Fancy graphics are fine, but all gamers know in their hearts that nothing will ever top the drama of Final Fantasy VII or the pure physicality of Super Mario Bros. 3. Playboy’s Retro Gaming articles look at why we love the classics and give you your nostalgia fix.
Let’s go back to 1988: a pre-internet, pre-digital era, when news traveled a lot more slowly. That was the year that Nintendo Power released its debut issue.
Back then, if players got stuck on the Turbo Tunnel in Battletoads, there was no tutorial video on YouTube showing them how to conquer it. If it was the holiday shopping season, there was no Metacritic algorithm to tell them that that Shaq Fu was awful. Nintendo Power was an unchallenged wealth of information; every issue included full-blown maps of levels, tips for beating final bosses, and codes for unlocking secret characters and skipping levels.
But for Nintendo Power it wasn’t enough to be the authority on gaming strategy. This was no clinical list of codes and walkthroughs; the staff exerted a lot of effort to entertain their readers as well. And one of the many ways they retained their audience’s attention was through comics, always based around the popular games of the time.
These comic adventures usually stretched over the course of multiple issues, and covered the narrative material for some of Nintendo’s most famous characters, such as Mario, Luigi, Link and Samus Aran. These longer length features, however, didn’t come until a few years into Nintendo Power’s history, around the release of the Super Nintendo. For the earlier, 8-bit console years, Nintendo Power’s sole comic was a two page feature called “Howard & Nester”—one of Nintendo’s earliest marketing successes.
Starting with its debut issue in 1988, Nintendo Power published the “Howard & Nester” comic every month for a total of three years. It has since passed into the annals of video game history. But the story of this comic—its genesis, its creation, and its sustainment—is no self-contained narrative. It’s also the story of Nintendo in America, and how an ambitious team made video games accessible for a whole generation.
Comedy relies on foils.
Someone needs to make the jokes, and someone else needs to react to them. One person needs to be the rule breaker, and the other needs to be the worrywart. It’s a reliable trope that entertainment has used for as long as entertainment has existed: Laurel and Hardy. Jerry Lewis and Dean Martin. More recently, Amy Poehler and Tina Fey; Vince Vaughn and Owen Wilson.
Howard and Nester were cut from this cloth. On one hand, you had Howard, the neatly dressed adult with his bowtie and saddle shoes, the “President of the Nintendo Fun Club.” Howard’s character was the know-it-all expert on all things Nintendo; he knew where every secret in every video game was hidden, and he knew how to defeat every final boss. He dispensed advice in a confident, friendly fashion.
On the other hand, you had Nester, the recipient of Howard’s wisdom. Nester was a bratty, irritable kid—overly confident in his gaming skills, but lacking in expertise. And like a cocky kid, he assumed he knew better than any of the people around him, and plunged headfirst into any game-related conundrum.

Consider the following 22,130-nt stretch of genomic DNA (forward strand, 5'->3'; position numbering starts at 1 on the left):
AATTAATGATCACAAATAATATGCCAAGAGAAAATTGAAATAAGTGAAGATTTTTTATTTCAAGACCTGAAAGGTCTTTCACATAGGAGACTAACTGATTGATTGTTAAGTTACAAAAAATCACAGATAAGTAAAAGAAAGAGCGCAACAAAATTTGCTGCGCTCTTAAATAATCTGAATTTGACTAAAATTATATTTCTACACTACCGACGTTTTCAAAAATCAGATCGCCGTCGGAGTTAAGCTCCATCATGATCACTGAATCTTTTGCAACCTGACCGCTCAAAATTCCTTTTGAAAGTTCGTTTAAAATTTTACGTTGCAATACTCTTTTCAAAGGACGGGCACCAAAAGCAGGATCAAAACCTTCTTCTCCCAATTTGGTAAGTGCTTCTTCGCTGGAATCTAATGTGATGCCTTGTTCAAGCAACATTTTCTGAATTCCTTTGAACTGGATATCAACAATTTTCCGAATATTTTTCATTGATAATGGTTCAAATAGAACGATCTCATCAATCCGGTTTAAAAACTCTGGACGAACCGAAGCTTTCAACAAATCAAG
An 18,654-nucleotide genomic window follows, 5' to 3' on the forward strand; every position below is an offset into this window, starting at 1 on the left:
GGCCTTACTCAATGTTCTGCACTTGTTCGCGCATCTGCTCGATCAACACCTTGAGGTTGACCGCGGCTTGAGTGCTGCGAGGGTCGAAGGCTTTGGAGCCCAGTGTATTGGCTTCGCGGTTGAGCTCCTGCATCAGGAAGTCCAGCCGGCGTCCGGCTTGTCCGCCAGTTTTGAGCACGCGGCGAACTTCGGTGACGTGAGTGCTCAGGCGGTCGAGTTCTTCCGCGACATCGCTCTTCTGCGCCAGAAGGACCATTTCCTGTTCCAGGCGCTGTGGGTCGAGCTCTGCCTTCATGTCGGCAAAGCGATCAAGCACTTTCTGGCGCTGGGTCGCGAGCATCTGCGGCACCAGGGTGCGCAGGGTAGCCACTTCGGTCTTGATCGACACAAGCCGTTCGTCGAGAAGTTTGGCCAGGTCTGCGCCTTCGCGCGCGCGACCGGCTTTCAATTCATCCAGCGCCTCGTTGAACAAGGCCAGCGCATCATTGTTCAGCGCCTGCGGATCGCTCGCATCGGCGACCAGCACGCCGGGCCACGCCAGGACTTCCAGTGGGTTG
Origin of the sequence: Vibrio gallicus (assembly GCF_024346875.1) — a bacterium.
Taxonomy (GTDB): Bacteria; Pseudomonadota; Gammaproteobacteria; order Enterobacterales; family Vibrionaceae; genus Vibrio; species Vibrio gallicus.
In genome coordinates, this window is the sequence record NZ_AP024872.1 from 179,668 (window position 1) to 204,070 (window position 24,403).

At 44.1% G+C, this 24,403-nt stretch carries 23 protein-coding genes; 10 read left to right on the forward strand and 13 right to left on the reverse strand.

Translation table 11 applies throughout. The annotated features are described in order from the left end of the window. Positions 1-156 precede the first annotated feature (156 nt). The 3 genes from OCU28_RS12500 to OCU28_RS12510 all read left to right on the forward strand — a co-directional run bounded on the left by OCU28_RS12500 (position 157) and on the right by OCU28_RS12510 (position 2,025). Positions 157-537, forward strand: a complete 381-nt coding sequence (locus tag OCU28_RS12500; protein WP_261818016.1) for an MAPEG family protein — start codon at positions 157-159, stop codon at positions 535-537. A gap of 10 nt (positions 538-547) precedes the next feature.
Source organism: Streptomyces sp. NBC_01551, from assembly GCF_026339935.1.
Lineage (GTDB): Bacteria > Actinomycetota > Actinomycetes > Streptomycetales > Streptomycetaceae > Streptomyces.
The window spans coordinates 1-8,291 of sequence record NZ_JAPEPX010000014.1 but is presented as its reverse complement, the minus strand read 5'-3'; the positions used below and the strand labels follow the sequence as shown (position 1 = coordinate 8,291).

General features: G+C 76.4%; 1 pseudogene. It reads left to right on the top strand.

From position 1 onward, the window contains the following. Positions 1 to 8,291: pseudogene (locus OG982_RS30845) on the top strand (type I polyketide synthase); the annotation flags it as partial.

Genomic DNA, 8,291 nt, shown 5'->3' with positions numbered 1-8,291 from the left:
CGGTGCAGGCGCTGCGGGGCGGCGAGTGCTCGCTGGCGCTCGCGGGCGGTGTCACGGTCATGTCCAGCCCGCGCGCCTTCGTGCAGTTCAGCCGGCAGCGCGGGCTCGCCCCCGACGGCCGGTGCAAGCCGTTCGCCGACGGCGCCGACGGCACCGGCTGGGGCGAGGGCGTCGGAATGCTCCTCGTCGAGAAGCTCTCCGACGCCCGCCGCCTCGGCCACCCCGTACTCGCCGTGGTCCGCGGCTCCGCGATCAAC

The template for a “Howard & Nester” comic was standard from month to month. Nester would either be playing a video game or role-playing within a video game, such as Super Mario Bros. 3. At first he would progress nicely and get a full head of steam. But then he would come across a problem, such as finding the second Warp Whistle in SMB3, that he couldn’t solve.
It was at this point that Howard would swoop in and save the day by providing the solution to the problem. Nester would then either follow the advice and grudgingly accept Howard’s tip, or he would ignore Howard completely and suffer the consequences.
Sometimes the tip was an overall strategy of how to win, rather than a solution to a specific obstacle, like in this Super Spike V'Ball comic, which gave a general strategy about moving back from the net rather than blocking up close.
What made “Howard & Nester” fun was that the comic was told from Nester’s standpoint; thus, your sympathy always lay with him. You wanted him to succeed without Howard’s help, for the same reason that you wanted the Coyote to catch the Roadrunner, and you wanted Daffy to outwit Bugs. It wasn’t going to happen—ever—but the appeal was in seeing him try.
THE MAIN PLAYERS
The story of “Howard & Nester” really starts with a woman by the name of Gail Tilden, the founder and first Editor-in-Chief of Nintendo Power. Tilden was one of the first employees of Nintendo of America, starting in 1983. Then in her mid 20s, Tilden rose quickly in the ranks. Nintendo had a small operation in the States (only about 40 people in the Washington state office), and when the original Nintendo Entertainment System was released in 1985, Tilden, then the marketing manager, headed up the advertising and PR campaign.